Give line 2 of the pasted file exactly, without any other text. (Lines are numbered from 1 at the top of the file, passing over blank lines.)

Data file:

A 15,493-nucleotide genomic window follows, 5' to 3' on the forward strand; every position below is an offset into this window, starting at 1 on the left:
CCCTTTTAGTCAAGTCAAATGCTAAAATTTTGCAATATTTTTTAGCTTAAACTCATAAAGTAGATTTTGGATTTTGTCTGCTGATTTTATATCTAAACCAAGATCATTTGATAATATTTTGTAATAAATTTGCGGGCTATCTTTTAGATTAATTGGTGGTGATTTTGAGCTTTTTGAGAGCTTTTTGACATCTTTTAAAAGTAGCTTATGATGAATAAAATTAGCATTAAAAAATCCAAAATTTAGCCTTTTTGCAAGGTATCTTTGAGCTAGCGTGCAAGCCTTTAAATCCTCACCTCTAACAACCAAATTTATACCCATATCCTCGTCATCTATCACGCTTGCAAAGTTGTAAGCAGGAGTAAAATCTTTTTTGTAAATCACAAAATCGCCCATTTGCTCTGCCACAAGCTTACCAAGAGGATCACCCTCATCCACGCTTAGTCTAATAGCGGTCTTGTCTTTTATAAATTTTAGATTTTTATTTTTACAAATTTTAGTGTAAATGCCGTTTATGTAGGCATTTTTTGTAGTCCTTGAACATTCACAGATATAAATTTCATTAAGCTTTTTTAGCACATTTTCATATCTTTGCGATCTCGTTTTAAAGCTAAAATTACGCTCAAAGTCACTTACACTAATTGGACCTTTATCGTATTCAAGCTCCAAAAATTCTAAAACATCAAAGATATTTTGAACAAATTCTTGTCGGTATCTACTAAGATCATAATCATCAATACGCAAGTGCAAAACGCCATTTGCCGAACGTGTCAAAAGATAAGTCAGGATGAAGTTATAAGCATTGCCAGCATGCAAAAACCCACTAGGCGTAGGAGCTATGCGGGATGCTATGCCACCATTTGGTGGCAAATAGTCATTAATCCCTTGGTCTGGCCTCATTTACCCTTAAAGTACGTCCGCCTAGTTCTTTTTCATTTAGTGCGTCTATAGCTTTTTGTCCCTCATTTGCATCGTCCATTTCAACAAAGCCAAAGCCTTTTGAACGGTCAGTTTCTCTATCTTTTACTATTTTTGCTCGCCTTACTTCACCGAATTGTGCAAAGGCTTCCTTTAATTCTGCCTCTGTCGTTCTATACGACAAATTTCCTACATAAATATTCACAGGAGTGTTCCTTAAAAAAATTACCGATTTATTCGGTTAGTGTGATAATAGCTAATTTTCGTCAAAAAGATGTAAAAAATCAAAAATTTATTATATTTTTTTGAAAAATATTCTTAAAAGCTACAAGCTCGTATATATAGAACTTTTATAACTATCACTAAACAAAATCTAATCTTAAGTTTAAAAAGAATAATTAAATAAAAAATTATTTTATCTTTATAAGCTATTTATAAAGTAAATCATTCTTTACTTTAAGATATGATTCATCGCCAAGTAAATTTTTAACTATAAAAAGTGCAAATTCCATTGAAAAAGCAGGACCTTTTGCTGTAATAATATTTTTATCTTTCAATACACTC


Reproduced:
CCCTTTTAGTCAAGTCAAATGCTAAAATTTTGCAATATTTTTTAGCTTAAACTCATAAAGTAGATTTTGGATTTTGTCTGCTGATTTTATATCTAAACCAAGATCATTTGATAATATTTTGTAATAAATTTGCGGGCTATCTTTTAGATTAATTGGTGGTGATTTTGAGCTTTTTGAGAGCTTTTTGACATCTTTTAAAAGTAGCTTATGATGAATAAAATTAGCATTAAAAAATCCAAAATTTAGCCTTTTTGCAAGGTATCTTTGAGCTAGCGTGCAAGCCTTTAAATCCTCACCTCTAACAACCAAATTTATACCCATATCCTCGTCATCTATCACGCTTGCAAAGTTGTAAGCAGGAGTAAAATCTTTTTTGTAAATCACAAAATCGCCCATTTGCTCTGCCACAAGCTTACCAAGAGGATCACCCTCATCCACGCTTAGTCTAATAGCGGTCTTGTCTTTTATAAATTTTAGATTTTTATTTTTACAAATTTTAGTGTAAATGCCGTTTATGTAGGCATTTTTTGTAGTCCTTGAACATTCACAGATATAAATTTCATTAAGCTTTTTTAGCACATTTTCATATCTTTGCGATCTCGTTTTAAAGCTAAAATTACGCTCAAAGTCACTTACACTAATTGGACCTTTATCGTATTCAAGCTCCAAAAATTCTAAAACATCAAAGATATTTTGAACAAATTCTTGTCGGTATCTACTAAGATCATAATCATCAATACGCAAGTGCAAAACGCCATTTGCCGAACGTGTCAAAAGATAAGTCAGGATGAAGTTATAAGCATTGCCAGCATGCAAAAACCCACTAGGCGTAGGAGCTATGCGGGATGCTATGCCACCATTTGGTGGCAAATAGTCATTAATCCCTTGGTCTGGCCTCATTTACCCTTAAAGTACGTCCGCCTAGTTCTTTTTCATTTAGTGCGTCTATAGCTTTTTGTCCCTCATTTGCATCGTCCATTTCAACAAAGCCAAAGCCTTTTGAACGGTCAGTTTCTCTATCTTTTACTATTTTTGCTCGCCTTACTTCACCGAATTGTGCAAAGGCTTCCTTTAATTCTGCCTCTGTCGTTCTATACGACAAATTTCCTACATAAATATTCACAGGAGTGTTCCTTAAAAAAATTACCGATTTATTCGGTTAGTGTGATAATAGCTAATTTTCGTCAAAAAGATGTAAAAAATCAAAAATTTATTATATTTTTTTGAAAAATATTCTTAAAAGCTACAAGCTCGTATATATAGAACTTTTATAACTATCACTAAACAAAATCTAATCTTAAGTTTAAAAAGAATAATTAAATAAAAAATTATTTTATCTTTATAAGCTATTTATAAAGTAAATCATTCTTTACTTTAAGATATGATTCATCGCCAAGTAAATTTTTAACTATAAAAAGTGCAAATTCCATTGAAAAAGCAGGACCTTTTGCTGTAATAATATTTTTATCTTTCAATACACTC